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How to Build an Email List: The Fast and Slow Methods

How to build an email list with the "Drip-Drip" and "Flood" methods

You want to build an email list as quickly as possible, right?

That’s smart — email marketing is one of the most cost-effective ways to grow an online business.

But does speed really matter?

On the one hand, yes — it’s important to gather an audience that you can help and serve. The faster you build this audience, the sooner your online business will see real traction.

But fast is not the only speed you need to use. Slow counts, too.

A solid email marketing strategy uses both speeds, fast and slow.

The fast tactics you’re about to read about will give your email list an immediate boost.

But the slow tactics? They’ll provide slow burn growth that builds a solid foundation under your online business.

Ready to build an email list at two different speeds? Let’s do this …

Introducing the Drip-Drip and Flood Methods to build an email list

The best email marketing strategy is one that combines a slow growth plan with occasional events that add bursts of new members to your list.

I call these two approaches Drip-Drip and Flood. Let’s go over each one.

The Drip-Drip Method

The Drip-Drip Method consistently adds new people to your email list over time. This constant growth creates an audience for your email marketing strategy and is the first approach to put into place.

We’ll talk more about how to set up your own Drip-Drip Method later in this article.

The Flood Method

The Flood Method gives your email list a burst of new growth when you:

  • Create an “event” like a webinar or a series of live videos which require people to opt-in to participate
  • Run a limited-time giveaway or contest when people sign up to your list
  • Get your information in front of someone else’s existing audience

We’ll go into detail about the Flood method below — but let’s get those subscribers steadily dripping into your email list first.

Raindrops hitting a body of water

How to set up Drip-Drip email list building on your website

The “Drip-Drip” Method won’t bring a dramatic influx of people all at once, but it will steadily build your audience over time.

This method relies heavily on you using your own website real estate to encourage sign ups to your email list.

When asking for an email address, it’s important to offer something valuable in exchange. No one scours the internet looking for a way to fill their inboxes!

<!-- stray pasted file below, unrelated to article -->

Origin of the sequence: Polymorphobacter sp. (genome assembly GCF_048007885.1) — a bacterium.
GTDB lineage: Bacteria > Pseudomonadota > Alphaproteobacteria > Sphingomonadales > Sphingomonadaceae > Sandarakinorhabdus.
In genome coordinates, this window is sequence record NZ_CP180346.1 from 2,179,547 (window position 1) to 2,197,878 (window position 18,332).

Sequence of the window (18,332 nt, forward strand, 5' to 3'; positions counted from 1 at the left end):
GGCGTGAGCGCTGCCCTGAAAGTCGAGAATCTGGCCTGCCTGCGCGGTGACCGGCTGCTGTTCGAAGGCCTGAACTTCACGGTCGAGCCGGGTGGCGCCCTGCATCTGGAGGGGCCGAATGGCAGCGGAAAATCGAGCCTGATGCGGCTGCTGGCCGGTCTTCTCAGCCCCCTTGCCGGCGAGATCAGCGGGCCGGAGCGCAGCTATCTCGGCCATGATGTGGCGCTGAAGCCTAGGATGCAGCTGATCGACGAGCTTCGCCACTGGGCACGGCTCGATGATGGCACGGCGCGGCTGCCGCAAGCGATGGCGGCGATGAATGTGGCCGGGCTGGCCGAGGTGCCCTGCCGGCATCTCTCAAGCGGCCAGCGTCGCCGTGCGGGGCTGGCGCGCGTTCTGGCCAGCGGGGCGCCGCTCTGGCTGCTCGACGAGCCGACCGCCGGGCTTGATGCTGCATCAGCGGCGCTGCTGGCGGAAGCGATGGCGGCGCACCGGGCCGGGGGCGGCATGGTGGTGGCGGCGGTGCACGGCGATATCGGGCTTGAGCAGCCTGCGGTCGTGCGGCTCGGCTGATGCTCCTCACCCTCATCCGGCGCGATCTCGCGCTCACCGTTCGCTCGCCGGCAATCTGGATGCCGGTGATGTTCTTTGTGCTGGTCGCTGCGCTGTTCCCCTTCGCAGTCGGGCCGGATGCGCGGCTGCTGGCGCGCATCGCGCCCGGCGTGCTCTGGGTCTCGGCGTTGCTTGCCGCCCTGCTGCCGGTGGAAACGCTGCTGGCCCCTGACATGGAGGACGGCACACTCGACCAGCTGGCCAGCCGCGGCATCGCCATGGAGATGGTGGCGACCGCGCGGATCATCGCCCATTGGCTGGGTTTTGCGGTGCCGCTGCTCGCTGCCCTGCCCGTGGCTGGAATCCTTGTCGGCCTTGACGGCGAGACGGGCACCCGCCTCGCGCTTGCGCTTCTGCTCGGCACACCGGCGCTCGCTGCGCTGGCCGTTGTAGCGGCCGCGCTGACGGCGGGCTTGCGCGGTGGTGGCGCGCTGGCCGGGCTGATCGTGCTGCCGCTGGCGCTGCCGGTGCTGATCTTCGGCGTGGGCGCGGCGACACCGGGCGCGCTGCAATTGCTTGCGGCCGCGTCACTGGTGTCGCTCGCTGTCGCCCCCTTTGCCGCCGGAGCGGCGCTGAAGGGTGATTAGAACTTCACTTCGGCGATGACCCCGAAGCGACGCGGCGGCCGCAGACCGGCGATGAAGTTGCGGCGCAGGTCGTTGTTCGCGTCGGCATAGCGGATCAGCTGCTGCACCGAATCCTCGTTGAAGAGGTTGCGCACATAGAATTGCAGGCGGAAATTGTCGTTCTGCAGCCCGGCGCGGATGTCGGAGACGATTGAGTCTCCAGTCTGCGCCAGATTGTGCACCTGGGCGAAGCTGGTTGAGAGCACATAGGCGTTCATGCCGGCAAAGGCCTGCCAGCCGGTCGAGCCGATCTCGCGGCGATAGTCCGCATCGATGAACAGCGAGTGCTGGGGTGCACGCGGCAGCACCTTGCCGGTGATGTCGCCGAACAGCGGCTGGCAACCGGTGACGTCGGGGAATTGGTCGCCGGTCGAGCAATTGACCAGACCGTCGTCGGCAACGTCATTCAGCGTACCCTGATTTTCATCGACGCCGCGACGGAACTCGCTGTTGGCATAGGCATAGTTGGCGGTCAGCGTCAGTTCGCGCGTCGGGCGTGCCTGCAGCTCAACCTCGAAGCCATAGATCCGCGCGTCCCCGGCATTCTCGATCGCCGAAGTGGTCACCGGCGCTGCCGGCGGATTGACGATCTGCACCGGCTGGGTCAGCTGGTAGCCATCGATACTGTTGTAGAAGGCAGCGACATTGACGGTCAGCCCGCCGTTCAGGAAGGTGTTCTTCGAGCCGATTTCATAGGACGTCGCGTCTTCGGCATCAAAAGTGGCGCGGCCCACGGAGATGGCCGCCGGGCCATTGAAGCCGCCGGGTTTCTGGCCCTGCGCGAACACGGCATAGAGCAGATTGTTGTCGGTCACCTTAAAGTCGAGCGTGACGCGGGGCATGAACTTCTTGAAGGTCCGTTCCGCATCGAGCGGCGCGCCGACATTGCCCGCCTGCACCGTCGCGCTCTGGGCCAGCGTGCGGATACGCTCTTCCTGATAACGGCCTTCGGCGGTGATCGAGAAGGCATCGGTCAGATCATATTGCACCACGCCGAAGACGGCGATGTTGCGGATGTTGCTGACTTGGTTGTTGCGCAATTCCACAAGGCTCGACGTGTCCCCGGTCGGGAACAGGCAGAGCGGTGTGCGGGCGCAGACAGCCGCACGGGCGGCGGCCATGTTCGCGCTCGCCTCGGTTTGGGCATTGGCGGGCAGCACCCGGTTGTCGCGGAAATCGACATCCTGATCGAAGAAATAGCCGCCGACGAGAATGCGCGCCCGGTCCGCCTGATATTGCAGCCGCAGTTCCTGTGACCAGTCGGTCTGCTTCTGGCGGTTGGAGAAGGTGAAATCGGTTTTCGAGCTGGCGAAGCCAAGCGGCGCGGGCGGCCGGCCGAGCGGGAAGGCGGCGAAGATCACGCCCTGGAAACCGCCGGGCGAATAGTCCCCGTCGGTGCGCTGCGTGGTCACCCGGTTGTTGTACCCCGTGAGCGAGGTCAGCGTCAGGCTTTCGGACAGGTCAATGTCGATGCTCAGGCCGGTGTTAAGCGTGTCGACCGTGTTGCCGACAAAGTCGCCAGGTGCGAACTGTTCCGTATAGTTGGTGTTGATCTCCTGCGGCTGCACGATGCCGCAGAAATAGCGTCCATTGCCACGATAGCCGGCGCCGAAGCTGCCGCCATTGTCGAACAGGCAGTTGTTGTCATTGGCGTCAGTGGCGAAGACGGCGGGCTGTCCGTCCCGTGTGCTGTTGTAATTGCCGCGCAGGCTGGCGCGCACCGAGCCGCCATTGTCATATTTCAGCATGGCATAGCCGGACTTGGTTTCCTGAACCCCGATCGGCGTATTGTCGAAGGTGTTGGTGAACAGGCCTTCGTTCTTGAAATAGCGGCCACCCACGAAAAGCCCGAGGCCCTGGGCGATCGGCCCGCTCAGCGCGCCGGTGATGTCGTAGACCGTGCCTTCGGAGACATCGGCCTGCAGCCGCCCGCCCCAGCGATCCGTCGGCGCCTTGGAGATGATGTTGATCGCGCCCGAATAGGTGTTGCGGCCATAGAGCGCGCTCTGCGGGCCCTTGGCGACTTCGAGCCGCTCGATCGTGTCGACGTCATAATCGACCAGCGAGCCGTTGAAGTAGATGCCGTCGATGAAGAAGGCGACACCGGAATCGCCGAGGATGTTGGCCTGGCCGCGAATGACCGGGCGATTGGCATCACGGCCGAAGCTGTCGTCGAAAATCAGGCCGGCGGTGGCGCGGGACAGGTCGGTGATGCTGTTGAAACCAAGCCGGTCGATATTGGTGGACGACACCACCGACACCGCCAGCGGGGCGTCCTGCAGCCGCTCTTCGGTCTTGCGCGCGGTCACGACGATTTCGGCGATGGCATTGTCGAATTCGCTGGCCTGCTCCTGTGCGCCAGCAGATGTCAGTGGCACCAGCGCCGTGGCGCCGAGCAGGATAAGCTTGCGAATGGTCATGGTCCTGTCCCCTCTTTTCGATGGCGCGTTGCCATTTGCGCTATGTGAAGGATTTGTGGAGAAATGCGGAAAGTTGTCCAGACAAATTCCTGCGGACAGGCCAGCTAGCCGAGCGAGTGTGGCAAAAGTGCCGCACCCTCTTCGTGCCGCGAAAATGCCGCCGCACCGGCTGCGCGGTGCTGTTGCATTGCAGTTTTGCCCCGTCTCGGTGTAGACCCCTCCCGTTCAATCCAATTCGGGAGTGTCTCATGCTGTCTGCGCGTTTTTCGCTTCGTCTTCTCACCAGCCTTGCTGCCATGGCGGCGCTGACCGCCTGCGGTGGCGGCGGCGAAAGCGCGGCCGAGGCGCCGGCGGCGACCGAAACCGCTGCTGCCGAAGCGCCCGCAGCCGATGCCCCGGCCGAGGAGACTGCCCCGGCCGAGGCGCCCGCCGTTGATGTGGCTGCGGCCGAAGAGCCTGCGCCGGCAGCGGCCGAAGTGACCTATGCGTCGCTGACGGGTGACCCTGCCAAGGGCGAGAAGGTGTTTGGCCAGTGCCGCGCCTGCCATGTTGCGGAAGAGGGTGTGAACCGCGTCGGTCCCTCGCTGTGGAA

What can you give people in exchange for an email address?

Get ideas for opt-in incentives you can create to encourage email sign ups: Stop Begging and Start Giving: Why Perks Work to Build Your Email List

Add useful content to your blog posts, podcast episodes, or videos, and ask for an email in exchange for the information. Read more: How to Profit from Your Email List with Content Upgrades

Feature your email list invites on your website

Unlike social media sites, your website is 100% owned and operated by you.

Take full advantage of the control you have by placing invitations to sign up for your email list in prominent places on your website.

You don’t need to place an invite in all of these spots — choose three or four.

Locations for email opt-ins on your website (choose 3-4)

  1. Top bar with form or button that points to a landing page with your opt-in form
  2. Top of website header area
  3. Top of sidebar (if you use one)
  4. Links within content that point to a landing page with your opt-in form
  5. Forms within your content
  6. Forms after your content
  7. Forms or buttons within your website footer
How to build an email list using your website

You don’t need to buy fancy software to do this — your email marketing provider will give you a way to create a form and place it on your site, usually by copy/pasting a line of code.

Alternatively, your website theme may give you a way to add email list invites to your website design.

If you decide to use software to help place email list invitations on your website, take a look at these options:

  • Icegram: Feature-rich free plan. Paid plan adds themes and analytics.
  • AddThis: Free plan with limited features. Pro plan adds customization.
  • Thrive Leads: Feature-rich paid plans.
  • OptinMonster: Feature-rich paid plans.

Place email list invites in your social media profiles

Use social media platforms to promote what’s available on your own website.

Let’s think about social platforms like highways filled with cars zooming by:

How to build an email list using social media, image 1

Your presence on the social platform is like a billboard:

How to build an email list using social media, image 2

Build an email list with social media when you do this:

On your billboard, invite people on the social platform to stay connected by signing up for something valuable on your website.

How to build an email list using social media, image 3

Look at all the social media platforms you currently use and be sure you’re inviting people to sign up for your email list on all of them.

  • On your Facebook page, add a sign up button to the cover art
  • On Instagram, use a tool like Linktree (free and paid plans) to add clickable buttons to your Instagram bio